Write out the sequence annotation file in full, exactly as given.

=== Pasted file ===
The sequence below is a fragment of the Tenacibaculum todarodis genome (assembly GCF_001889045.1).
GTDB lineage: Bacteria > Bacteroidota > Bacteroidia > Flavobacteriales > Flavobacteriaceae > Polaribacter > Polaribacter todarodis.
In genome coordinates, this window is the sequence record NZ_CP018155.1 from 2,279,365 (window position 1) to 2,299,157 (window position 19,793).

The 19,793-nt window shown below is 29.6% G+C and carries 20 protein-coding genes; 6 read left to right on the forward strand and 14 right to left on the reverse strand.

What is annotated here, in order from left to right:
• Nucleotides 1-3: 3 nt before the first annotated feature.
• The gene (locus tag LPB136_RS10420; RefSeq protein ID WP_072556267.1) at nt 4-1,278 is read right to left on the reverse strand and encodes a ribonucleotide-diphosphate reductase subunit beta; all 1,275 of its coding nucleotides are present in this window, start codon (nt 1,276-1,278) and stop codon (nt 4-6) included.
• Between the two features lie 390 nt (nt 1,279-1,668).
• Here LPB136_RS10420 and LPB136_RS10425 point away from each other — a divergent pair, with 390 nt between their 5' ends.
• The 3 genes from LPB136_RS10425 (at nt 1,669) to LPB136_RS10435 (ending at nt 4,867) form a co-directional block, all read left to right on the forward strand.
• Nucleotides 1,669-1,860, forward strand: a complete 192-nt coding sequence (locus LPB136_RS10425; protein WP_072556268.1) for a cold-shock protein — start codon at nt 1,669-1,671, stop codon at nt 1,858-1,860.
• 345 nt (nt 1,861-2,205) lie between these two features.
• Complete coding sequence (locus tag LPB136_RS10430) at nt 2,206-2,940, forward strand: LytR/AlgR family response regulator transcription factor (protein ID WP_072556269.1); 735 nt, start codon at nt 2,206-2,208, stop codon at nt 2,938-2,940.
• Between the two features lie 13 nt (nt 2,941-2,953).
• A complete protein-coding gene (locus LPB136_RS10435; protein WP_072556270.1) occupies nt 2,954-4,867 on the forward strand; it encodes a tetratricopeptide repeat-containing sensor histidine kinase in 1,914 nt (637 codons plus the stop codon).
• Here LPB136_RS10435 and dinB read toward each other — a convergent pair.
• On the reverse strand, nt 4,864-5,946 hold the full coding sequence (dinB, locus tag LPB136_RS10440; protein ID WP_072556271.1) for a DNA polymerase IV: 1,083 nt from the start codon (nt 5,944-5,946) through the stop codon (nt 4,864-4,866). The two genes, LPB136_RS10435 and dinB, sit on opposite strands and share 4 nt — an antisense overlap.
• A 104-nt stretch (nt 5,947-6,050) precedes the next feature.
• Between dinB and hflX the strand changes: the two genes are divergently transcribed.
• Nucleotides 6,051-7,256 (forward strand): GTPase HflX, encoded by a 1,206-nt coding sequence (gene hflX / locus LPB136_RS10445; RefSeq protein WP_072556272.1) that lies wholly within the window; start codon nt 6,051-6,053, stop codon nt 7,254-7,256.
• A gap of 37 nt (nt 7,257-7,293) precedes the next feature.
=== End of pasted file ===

The sequence below is a fragment of the Tenacibaculum todarodis genome (assembly GCF_001889045.1).
GTDB lineage: Bacteria > Bacteroidota > Bacteroidia > Flavobacteriales > Flavobacteriaceae > Polaribacter > Polaribacter todarodis.
In genome coordinates, this window is the sequence record NZ_CP018155.1 from 2,279,365 (window position 1) to 2,299,157 (window position 19,793).

The 19,793-nt window shown below is 29.6% G+C and carries 20 protein-coding genes; 6 read left to right on the forward strand and 14 right to left on the reverse strand.

What is annotated here, in order from left to right:
• Nucleotides 1-3: 3 nt before the first annotated feature.
• The gene (locus tag LPB136_RS10420; RefSeq protein ID WP_072556267.1) at nt 4-1,278 is read right to left on the reverse strand and encodes a ribonucleotide-diphosphate reductase subunit beta; all 1,275 of its coding nucleotides are present in this window, start codon (nt 1,276-1,278) and stop codon (nt 4-6) included.
• Between the two features lie 390 nt (nt 1,279-1,668).
• Here LPB136_RS10420 and LPB136_RS10425 point away from each other — a divergent pair, with 390 nt between their 5' ends.
• The 3 genes from LPB136_RS10425 (at nt 1,669) to LPB136_RS10435 (ending at nt 4,867) form a co-directional block, all read left to right on the forward strand.
• Nucleotides 1,669-1,860, forward strand: a complete 192-nt coding sequence (locus LPB136_RS10425; protein WP_072556268.1) for a cold-shock protein — start codon at nt 1,669-1,671, stop codon at nt 1,858-1,860.
• 345 nt (nt 1,861-2,205) lie between these two features.
• Complete coding sequence (locus tag LPB136_RS10430) at nt 2,206-2,940, forward strand: LytR/AlgR family response regulator transcription factor (protein ID WP_072556269.1); 735 nt, start codon at nt 2,206-2,208, stop codon at nt 2,938-2,940.
• Between the two features lie 13 nt (nt 2,941-2,953).
• A complete protein-coding gene (locus LPB136_RS10435; protein WP_072556270.1) occupies nt 2,954-4,867 on the forward strand; it encodes a tetratricopeptide repeat-containing sensor histidine kinase in 1,914 nt (637 codons plus the stop codon).
• Here LPB136_RS10435 and dinB read toward each other — a convergent pair.
• On the reverse strand, nt 4,864-5,946 hold the full coding sequence (dinB, locus tag LPB136_RS10440; protein ID WP_072556271.1) for a DNA polymerase IV: 1,083 nt from the start codon (nt 5,944-5,946) through the stop codon (nt 4,864-4,866). The two genes, LPB136_RS10435 and dinB, sit on opposite strands and share 4 nt — an antisense overlap.
• A 104-nt stretch (nt 5,947-6,050) precedes the next feature.
• Between dinB and hflX the strand changes: the two genes are divergently transcribed.
• Nucleotides 6,051-7,256 (forward strand): GTPase HflX, encoded by a 1,206-nt coding sequence (gene hflX / locus LPB136_RS10445; RefSeq protein WP_072556272.1) that lies wholly within the window; start codon nt 6,051-6,053, stop codon nt 7,254-7,256.
• A gap of 37 nt (nt 7,257-7,293) precedes the next feature.